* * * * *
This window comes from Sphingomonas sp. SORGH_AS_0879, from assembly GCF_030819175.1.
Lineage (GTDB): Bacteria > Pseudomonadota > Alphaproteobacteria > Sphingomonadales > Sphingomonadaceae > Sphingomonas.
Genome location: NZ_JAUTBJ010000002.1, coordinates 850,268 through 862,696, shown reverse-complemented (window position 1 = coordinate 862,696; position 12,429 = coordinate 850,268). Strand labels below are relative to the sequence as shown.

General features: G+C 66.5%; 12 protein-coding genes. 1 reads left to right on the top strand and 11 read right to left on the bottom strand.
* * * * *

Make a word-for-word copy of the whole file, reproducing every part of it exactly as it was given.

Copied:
This window comes from Sphingomonas sp. SORGH_AS_0879, from assembly GCF_030819175.1.
Lineage (GTDB): Bacteria > Pseudomonadota > Alphaproteobacteria > Sphingomonadales > Sphingomonadaceae > Sphingomonas.
Genome location: NZ_JAUTBJ010000002.1, coordinates 850,268 through 862,696, shown reverse-complemented (window position 1 = coordinate 862,696; position 12,429 = coordinate 850,268). Strand labels below are relative to the sequence as shown.

General features: G+C 66.5%; 12 protein-coding genes. 1 reads left to right on the top strand and 11 read right to left on the bottom strand.